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Changes during the coronavirus (Covid-19) outbreak

Royal Mail, and other delivery companies have made changes in order to reduce contact during deliveries.

Royal Mail, in regards to signature deliveries, have said that they will not be handing over hand-held devices to customers to capture signatures but will instead log the name of the person accepting the item. More information on Royal Mail’s response to the coronavirus outbreak can be found on their page coronavirus: changes to service.

Additionally, some delivery companies are operating via contactless delivery. The driver will knock on the door, and step back to a safe distance whilst the item is retrieved.

For up-to-date information on how different courier companies are operating during the pandemic, please see the company’s website.

Section 1 describes the key bodies in the UK postal market and the relationships between them. This section also introduces key terminology used to describe the UK postal market.

Royal Mail is the largest operator and the ‘universal service provider’ in the UK postal industry. Ofcom is the regulator of UK postal services and focuses much of its regulatory activity on Royal Mail as the universal service provider.

Section 2 tackles frequently asked questions regarding postal services, with a particular focus on issues that constituents may face.

Section 3 lays out the regulatory framework of UK postal services.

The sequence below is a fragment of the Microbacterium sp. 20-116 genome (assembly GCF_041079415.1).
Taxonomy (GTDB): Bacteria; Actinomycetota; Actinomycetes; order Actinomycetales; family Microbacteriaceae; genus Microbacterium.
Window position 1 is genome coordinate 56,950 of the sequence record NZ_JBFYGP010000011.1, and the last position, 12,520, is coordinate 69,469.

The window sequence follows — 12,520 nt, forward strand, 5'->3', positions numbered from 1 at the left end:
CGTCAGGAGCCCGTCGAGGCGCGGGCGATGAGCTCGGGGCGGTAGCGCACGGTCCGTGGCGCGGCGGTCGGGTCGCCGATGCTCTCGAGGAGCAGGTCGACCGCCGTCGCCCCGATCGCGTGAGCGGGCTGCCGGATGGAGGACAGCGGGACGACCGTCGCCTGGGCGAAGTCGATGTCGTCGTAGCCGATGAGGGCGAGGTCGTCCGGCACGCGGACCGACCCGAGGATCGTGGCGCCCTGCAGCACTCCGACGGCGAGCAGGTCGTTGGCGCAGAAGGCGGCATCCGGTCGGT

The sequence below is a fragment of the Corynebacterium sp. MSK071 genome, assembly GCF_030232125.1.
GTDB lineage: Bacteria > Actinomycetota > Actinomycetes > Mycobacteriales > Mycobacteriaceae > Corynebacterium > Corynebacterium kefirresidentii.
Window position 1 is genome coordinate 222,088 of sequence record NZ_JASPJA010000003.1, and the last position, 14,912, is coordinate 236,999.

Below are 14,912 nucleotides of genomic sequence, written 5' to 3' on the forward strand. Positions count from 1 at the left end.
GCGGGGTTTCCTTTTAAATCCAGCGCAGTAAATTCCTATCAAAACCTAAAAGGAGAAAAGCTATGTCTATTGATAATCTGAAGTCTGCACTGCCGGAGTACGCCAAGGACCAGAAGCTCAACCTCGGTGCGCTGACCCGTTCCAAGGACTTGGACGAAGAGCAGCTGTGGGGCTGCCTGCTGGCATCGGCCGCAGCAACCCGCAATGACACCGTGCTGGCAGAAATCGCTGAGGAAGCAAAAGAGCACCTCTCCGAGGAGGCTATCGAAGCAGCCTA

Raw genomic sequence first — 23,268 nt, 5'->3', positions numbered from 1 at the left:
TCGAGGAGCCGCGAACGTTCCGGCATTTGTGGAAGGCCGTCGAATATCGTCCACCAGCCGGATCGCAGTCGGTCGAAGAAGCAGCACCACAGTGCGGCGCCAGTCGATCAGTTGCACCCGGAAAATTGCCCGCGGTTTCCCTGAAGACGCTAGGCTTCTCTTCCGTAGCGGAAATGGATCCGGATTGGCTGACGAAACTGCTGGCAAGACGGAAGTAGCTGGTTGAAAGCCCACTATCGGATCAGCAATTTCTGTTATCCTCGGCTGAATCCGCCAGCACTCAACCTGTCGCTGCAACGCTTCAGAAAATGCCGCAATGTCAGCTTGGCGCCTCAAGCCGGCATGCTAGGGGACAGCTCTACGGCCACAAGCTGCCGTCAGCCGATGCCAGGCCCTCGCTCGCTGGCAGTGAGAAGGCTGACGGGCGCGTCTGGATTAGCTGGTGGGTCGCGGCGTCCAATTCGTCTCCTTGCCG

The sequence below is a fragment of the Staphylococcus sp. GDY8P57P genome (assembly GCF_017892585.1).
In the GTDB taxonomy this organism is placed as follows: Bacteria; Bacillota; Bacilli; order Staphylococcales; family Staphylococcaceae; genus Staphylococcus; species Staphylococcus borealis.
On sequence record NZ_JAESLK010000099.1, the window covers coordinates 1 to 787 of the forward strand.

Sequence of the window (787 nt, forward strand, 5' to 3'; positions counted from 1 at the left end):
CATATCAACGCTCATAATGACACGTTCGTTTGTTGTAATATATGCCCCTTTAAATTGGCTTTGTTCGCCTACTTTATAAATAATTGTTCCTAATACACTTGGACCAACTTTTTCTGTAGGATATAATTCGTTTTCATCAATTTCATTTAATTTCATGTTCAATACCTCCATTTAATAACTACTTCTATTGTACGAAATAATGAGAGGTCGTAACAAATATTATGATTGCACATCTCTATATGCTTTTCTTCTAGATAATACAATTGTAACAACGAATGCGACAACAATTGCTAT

Section 4 sets out trends in the UK letters market. UK letter volumes have been in decline since the mid-2000s.

Section 5 describes recent trends in stamp prices. Ofcom granted Royal Mail price flexibility over stamp prices in 2012. Soon after, the price of 1st class stamp rose substantially.  A 1st class stamp is now priced at 76p, 95% higher than the face value of a stamp in 2010.

Section 6 sets out trends in the UK parcels market. Since March 2020, parcel deliveries have significantly increased due to an increase in online shopping prompted by the Covid-19 pandemic. Royal Mail reported a year-on-year increase of 34% in parcel volumes in the five months to 30 August 2020.

Section 7 explains the recent performance of Royal Mail. Royal Mail’s profits after tax fell slightly over the last couple of years and were £196 million in 2019/20. 

Royal Mail missed some of its quality of service targets in each of the past few years, some by quite a margin.  It commented that its performance had been “significantly impacted by a number of exceptional events”. Ofcom investigated this and issued Royal Mail with a decision in July 2020.

In 2018/19 and 2019/20 Royal Mail improved on meeting these targets

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